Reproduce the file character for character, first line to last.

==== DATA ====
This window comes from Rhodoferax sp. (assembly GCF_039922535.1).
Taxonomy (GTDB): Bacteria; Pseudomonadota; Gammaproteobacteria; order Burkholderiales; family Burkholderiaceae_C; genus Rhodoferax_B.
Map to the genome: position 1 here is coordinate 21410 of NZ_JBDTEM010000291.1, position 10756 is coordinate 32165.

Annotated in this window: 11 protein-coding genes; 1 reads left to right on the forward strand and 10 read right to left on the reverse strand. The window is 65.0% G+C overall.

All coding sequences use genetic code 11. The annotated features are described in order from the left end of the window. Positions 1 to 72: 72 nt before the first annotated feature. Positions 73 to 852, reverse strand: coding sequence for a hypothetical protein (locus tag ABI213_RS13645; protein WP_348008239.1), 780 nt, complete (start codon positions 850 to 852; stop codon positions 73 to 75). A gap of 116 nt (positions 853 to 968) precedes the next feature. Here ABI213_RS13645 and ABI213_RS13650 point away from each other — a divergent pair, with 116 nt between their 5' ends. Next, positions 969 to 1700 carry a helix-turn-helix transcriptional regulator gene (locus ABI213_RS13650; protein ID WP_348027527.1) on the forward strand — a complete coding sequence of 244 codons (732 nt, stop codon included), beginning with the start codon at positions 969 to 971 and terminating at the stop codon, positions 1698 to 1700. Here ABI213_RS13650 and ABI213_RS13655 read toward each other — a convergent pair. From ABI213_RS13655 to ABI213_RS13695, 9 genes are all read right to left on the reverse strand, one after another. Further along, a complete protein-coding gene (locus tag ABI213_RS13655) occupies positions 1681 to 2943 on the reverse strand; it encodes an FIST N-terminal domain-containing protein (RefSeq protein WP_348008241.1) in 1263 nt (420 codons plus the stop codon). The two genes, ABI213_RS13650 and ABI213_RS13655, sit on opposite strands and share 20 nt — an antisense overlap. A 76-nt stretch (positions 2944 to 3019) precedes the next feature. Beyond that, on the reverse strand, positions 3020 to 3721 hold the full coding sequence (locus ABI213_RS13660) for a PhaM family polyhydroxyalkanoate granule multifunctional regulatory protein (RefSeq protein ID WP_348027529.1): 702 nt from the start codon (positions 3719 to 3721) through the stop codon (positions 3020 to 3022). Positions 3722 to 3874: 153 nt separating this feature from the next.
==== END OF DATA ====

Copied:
This window comes from Rhodoferax sp. (assembly GCF_039922535.1).
Taxonomy (GTDB): Bacteria; Pseudomonadota; Gammaproteobacteria; order Burkholderiales; family Burkholderiaceae_C; genus Rhodoferax_B.
Map to the genome: position 1 here is coordinate 21410 of NZ_JBDTEM010000291.1, position 10756 is coordinate 32165.

Annotated in this window: 11 protein-coding genes; 1 reads left to right on the forward strand and 10 read right to left on the reverse strand. The window is 65.0% G+C overall.

All coding sequences use genetic code 11. The annotated features are described in order from the left end of the window. Positions 1 to 72: 72 nt before the first annotated feature. Positions 73 to 852, reverse strand: coding sequence for a hypothetical protein (locus tag ABI213_RS13645; protein WP_348008239.1), 780 nt, complete (start codon positions 850 to 852; stop codon positions 73 to 75). A gap of 116 nt (positions 853 to 968) precedes the next feature. Here ABI213_RS13645 and ABI213_RS13650 point away from each other — a divergent pair, with 116 nt between their 5' ends. Next, positions 969 to 1700 carry a helix-turn-helix transcriptional regulator gene (locus ABI213_RS13650; protein ID WP_348027527.1) on the forward strand — a complete coding sequence of 244 codons (732 nt, stop codon included), beginning with the start codon at positions 969 to 971 and terminating at the stop codon, positions 1698 to 1700. Here ABI213_RS13650 and ABI213_RS13655 read toward each other — a convergent pair. From ABI213_RS13655 to ABI213_RS13695, 9 genes are all read right to left on the reverse strand, one after another. Further along, a complete protein-coding gene (locus tag ABI213_RS13655) occupies positions 1681 to 2943 on the reverse strand; it encodes an FIST N-terminal domain-containing protein (RefSeq protein WP_348008241.1) in 1263 nt (420 codons plus the stop codon). The two genes, ABI213_RS13650 and ABI213_RS13655, sit on opposite strands and share 20 nt — an antisense overlap. A 76-nt stretch (positions 2944 to 3019) precedes the next feature. Beyond that, on the reverse strand, positions 3020 to 3721 hold the full coding sequence (locus ABI213_RS13660) for a PhaM family polyhydroxyalkanoate granule multifunctional regulatory protein (RefSeq protein ID WP_348027529.1): 702 nt from the start codon (positions 3719 to 3721) through the stop codon (positions 3020 to 3022). Positions 3722 to 3874: 153 nt separating this feature from the next.